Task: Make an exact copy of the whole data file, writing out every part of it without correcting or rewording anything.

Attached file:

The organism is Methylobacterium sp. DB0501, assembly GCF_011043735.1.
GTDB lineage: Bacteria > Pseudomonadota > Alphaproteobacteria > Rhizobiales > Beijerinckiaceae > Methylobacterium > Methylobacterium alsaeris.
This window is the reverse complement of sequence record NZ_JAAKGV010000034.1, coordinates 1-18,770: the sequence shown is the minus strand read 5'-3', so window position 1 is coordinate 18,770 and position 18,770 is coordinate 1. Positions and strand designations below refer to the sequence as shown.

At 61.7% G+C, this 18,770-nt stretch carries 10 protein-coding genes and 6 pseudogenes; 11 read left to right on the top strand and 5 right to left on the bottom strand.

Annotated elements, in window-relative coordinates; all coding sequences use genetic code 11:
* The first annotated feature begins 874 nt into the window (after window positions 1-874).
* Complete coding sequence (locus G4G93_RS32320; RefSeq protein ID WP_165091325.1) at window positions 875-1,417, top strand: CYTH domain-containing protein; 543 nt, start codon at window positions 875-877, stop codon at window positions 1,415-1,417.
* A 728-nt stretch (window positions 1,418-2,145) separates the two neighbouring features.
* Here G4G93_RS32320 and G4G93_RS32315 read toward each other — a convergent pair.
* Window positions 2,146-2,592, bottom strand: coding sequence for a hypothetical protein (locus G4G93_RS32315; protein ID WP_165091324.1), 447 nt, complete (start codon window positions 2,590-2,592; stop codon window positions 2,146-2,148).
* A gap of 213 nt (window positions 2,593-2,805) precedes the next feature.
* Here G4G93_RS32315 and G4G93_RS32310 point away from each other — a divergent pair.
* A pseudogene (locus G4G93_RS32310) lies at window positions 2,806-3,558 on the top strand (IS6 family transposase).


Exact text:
The organism is Methylobacterium sp. DB0501, assembly GCF_011043735.1.
GTDB lineage: Bacteria > Pseudomonadota > Alphaproteobacteria > Rhizobiales > Beijerinckiaceae > Methylobacterium > Methylobacterium alsaeris.
This window is the reverse complement of sequence record NZ_JAAKGV010000034.1, coordinates 1-18,770: the sequence shown is the minus strand read 5'-3', so window position 1 is coordinate 18,770 and position 18,770 is coordinate 1. Positions and strand designations below refer to the sequence as shown.

At 61.7% G+C, this 18,770-nt stretch carries 10 protein-coding genes and 6 pseudogenes; 11 read left to right on the top strand and 5 right to left on the bottom strand.

Annotated elements, in window-relative coordinates; all coding sequences use genetic code 11:
* The first annotated feature begins 874 nt into the window (after window positions 1-874).
* Complete coding sequence (locus G4G93_RS32320; RefSeq protein ID WP_165091325.1) at window positions 875-1,417, top strand: CYTH domain-containing protein; 543 nt, start codon at window positions 875-877, stop codon at window positions 1,415-1,417.
* A 728-nt stretch (window positions 1,418-2,145) separates the two neighbouring features.
* Here G4G93_RS32320 and G4G93_RS32315 read toward each other — a convergent pair.
* Window positions 2,146-2,592, bottom strand: coding sequence for a hypothetical protein (locus G4G93_RS32315; protein ID WP_165091324.1), 447 nt, complete (start codon window positions 2,590-2,592; stop codon window positions 2,146-2,148).
* A gap of 213 nt (window positions 2,593-2,805) precedes the next feature.
* Here G4G93_RS32315 and G4G93_RS32310 point away from each other — a divergent pair.
* A pseudogene (locus G4G93_RS32310) lies at window positions 2,806-3,558 on the top strand (IS6 family transposase).